Car Insurance FAQs
Q: What exactly is an umbrella policy and what is it used for?
A: An umbrella policy is an additional policy that often comes on top of your auto insurance policy and sometimes on top of your homeowner’s insurance policy also. What this policy actually does is provide you with some extra liability coverage and this can be anywhere from one million dollars up as far as five million dollars. With an umbrella policy you will have an additional yearly premium of between $200 and $300. An umbrella policy is a bit like a safety net in that it covers you when the liability on your regular auto insurance policy doesn’t. Everyone knows that car accidents can be extremely costly, the bills you receive might not be covered completely with your insurance, and that is where an umbrella policy comes in. It really gives you additional peace of mind and the extra coverage when you need it most.
Q: What is the difference between comprehensive insurance and collision insurance?
A: Comprehensive insurance cover will cover your vehicle for any damage that occurs. This includes road accidents, fire damage, damage caused by hail, and even damage caused by falling trees. These events are known as “acts of God” and are included in a comprehensive policy. Collision insurance on the other hand only covers your vehicle if it is involved in an accident. When you are financing a vehicle it is normally a requirement of most lending institutions and banks that you purchase both the comprehensive and collision insurances. A certain amount of collision insurance is required by each state. This amount varies by state so be sure to check on this.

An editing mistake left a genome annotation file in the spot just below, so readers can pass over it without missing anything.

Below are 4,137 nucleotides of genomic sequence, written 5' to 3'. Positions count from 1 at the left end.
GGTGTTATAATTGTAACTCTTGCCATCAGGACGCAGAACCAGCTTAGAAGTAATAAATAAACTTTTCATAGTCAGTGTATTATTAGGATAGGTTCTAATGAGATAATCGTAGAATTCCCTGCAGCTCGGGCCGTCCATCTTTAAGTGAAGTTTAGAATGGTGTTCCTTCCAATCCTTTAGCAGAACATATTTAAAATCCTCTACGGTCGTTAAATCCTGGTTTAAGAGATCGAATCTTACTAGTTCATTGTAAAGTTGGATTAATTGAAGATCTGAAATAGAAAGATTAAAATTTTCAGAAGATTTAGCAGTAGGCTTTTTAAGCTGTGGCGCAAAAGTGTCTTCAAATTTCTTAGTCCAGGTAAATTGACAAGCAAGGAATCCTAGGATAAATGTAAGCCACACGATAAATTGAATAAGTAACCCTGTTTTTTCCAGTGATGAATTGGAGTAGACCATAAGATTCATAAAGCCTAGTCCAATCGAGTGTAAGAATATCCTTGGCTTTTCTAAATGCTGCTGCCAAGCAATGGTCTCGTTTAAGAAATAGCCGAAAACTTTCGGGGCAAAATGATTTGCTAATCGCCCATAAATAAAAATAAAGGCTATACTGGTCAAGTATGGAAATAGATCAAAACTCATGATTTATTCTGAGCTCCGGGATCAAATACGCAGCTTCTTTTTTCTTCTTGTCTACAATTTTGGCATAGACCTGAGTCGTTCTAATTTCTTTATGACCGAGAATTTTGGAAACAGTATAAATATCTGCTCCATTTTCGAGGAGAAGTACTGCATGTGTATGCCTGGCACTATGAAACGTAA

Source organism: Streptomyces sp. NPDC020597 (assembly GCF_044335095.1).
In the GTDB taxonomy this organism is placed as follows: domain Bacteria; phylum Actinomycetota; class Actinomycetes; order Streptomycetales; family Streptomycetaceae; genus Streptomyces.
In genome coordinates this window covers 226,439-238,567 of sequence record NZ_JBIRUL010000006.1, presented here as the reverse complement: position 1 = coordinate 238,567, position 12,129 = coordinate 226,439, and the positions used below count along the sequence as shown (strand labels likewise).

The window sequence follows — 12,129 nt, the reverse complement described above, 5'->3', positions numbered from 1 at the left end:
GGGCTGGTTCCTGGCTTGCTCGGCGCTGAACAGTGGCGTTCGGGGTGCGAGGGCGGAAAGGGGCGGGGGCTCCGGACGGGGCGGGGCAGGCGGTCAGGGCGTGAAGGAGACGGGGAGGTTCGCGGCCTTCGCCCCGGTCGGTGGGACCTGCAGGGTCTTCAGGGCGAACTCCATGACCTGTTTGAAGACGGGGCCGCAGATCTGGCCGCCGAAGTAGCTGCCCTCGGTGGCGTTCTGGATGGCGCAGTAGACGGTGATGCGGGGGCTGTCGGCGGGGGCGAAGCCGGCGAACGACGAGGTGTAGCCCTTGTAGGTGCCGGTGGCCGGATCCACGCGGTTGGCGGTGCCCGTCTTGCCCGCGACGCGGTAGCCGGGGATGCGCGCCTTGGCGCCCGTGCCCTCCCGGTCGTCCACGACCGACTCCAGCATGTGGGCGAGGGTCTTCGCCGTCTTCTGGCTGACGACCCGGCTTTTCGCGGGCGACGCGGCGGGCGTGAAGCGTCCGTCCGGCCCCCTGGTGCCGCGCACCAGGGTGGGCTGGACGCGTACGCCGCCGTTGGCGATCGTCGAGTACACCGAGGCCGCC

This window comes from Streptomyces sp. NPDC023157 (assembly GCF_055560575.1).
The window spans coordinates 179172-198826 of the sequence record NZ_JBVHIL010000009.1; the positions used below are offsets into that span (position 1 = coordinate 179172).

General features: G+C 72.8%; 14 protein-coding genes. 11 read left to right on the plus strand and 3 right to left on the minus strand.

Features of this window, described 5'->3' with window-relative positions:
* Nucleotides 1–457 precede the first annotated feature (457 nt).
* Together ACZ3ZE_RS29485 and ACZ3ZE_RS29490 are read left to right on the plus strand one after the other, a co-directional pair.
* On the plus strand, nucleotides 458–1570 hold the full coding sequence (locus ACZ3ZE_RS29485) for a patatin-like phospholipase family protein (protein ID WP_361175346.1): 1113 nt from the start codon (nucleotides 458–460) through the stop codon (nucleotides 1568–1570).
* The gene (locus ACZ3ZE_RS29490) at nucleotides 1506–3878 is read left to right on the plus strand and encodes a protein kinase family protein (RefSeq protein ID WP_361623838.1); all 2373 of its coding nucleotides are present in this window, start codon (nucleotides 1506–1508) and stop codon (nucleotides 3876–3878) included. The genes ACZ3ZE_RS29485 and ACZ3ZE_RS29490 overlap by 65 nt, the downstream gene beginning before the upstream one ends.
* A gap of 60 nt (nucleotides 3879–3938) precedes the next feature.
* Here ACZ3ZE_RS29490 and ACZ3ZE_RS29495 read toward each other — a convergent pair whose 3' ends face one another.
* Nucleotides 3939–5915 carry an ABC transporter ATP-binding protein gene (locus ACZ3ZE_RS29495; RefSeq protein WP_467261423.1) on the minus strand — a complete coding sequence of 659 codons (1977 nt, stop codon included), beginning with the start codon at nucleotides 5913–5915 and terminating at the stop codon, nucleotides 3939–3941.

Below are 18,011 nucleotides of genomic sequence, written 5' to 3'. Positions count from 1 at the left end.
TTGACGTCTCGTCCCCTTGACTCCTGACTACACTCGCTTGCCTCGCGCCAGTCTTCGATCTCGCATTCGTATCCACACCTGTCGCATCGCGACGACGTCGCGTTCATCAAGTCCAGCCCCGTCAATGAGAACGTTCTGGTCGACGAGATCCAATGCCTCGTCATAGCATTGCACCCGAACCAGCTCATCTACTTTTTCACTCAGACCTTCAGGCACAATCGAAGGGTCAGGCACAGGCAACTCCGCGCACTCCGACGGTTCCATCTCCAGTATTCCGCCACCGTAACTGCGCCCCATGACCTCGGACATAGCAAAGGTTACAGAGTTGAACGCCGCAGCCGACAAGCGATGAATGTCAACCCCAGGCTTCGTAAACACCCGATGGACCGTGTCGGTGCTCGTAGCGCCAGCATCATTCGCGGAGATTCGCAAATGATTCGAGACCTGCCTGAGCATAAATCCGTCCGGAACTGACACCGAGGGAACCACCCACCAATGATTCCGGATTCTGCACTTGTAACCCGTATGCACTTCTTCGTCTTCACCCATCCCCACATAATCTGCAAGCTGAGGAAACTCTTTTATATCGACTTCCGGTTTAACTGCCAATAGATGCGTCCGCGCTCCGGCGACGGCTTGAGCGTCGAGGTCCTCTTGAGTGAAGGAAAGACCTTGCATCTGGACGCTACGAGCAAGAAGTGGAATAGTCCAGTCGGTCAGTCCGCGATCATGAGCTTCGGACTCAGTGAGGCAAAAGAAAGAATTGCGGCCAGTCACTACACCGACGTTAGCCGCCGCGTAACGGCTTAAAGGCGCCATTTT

Q: My child has a drivers permit, do they need to be added to my insurance policy?
A: The answer to this question will depend on the state you are living in and your individual insurance company. Some states such as Indiana, Maryland, West Virginia, Illinois, North Carolina, Ohio, and Virginia will allow insurance companies to insist that teenagers who possess a driver’s permit be added to your policy. The majority of states do however allow teenagers with driving permits to drive one they are accompanied by an insured driver. Once accompanied by an insured driver they are covered under the insured driver’s policy. When the teenager receives their license though, they must take out their own insurance to be covered.
Q: Will any out-of-state tickets I have received show up on my insurance and raise my policy rates?
A: This will all depend on which state you are living in. States that are part of the driver’s license agreement DLA will share your DMV records with other member states. If the state you live in and the state in which you received your tickets are part of the DLA, then yes all of your ticket information will be passed on. If this happens then your insurance company will have access to your DMV records. This will mean that your insurance premium will be higher depending on the number of tickets you have received.
Q: Do I need to purchase gap insurance for my new car?
A: Gap insurance is an insurance that covers total loss of your vehicle and when purchasing or leasing a new car this can be very helpful. With gap insurance if anything happens to your vehicle you will be given the difference between the actual cash value of the vehicle and your outstanding vehicle loan. What this means, is that if your vehicle is totaled and you still owe $25,000, but your insurance company is only agreeing to pay $20,000, your gap insurance policy will cover the difference in this case giving you the additional $5,000 you need to clear your vehicle loan.